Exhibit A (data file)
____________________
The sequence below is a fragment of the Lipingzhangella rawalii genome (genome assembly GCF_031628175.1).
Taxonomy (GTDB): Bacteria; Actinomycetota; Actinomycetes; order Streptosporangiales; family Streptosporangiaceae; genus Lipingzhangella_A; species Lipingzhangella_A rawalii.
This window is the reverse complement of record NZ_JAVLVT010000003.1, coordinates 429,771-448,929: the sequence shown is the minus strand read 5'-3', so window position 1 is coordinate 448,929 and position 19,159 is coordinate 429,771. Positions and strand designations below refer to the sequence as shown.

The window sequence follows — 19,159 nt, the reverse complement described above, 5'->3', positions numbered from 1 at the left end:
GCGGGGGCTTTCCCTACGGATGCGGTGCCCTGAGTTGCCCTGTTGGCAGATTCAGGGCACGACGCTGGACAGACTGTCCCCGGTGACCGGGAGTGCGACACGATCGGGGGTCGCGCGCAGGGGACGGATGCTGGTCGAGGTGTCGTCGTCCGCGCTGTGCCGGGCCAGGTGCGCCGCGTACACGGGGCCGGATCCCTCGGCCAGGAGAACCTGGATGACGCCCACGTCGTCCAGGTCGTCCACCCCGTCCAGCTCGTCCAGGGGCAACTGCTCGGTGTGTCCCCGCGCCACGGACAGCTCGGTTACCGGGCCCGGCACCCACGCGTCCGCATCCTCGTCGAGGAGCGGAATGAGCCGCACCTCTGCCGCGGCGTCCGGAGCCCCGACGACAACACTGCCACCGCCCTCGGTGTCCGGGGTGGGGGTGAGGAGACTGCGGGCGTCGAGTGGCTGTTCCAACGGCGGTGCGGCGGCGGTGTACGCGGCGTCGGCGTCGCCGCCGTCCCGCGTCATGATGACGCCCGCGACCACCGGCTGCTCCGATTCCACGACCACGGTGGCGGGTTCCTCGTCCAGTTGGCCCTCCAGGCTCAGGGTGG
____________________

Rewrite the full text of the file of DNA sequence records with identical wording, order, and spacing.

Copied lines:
The sequence below is a fragment of the Lipingzhangella rawalii genome (genome assembly GCF_031628175.1).
Taxonomy (GTDB): Bacteria; Actinomycetota; Actinomycetes; order Streptosporangiales; family Streptosporangiaceae; genus Lipingzhangella_A; species Lipingzhangella_A rawalii.
This window is the reverse complement of record NZ_JAVLVT010000003.1, coordinates 429,771-448,929: the sequence shown is the minus strand read 5'-3', so window position 1 is coordinate 448,929 and position 19,159 is coordinate 429,771. Positions and strand designations below refer to the sequence as shown.

The window sequence follows — 19,159 nt, the reverse complement described above, 5'->3', positions numbered from 1 at the left end:
GCGGGGGCTTTCCCTACGGATGCGGTGCCCTGAGTTGCCCTGTTGGCAGATTCAGGGCACGACGCTGGACAGACTGTCCCCGGTGACCGGGAGTGCGACACGATCGGGGGTCGCGCGCAGGGGACGGATGCTGGTCGAGGTGTCGTCGTCCGCGCTGTGCCGGGCCAGGTGCGCCGCGTACACGGGGCCGGATCCCTCGGCCAGGAGAACCTGGATGACGCCCACGTCGTCCAGGTCGTCCACCCCGTCCAGCTCGTCCAGGGGCAACTGCTCGGTGTGTCCCCGCGCCACGGACAGCTCGGTTACCGGGCCCGGCACCCACGCGTCCGCATCCTCGTCGAGGAGCGGAATGAGCCGCACCTCTGCCGCGGCGTCCGGAGCCCCGACGACAACACTGCCACCGCCCTCGGTGTCCGGGGTGGGGGTGAGGAGACTGCGGGCGTCGAGTGGCTGTTCCAACGGCGGTGCGGCGGCGGTGTACGCGGCGTCGGCGTCGCCGCCGTCCCGCGTCATGATGACGCCCGCGACCACCGGCTGCTCCGATTCCACGACCACGGTGGCGGGTTCCTCGTCCAGTTGGCCCTCCAGGCTCAGGGTGG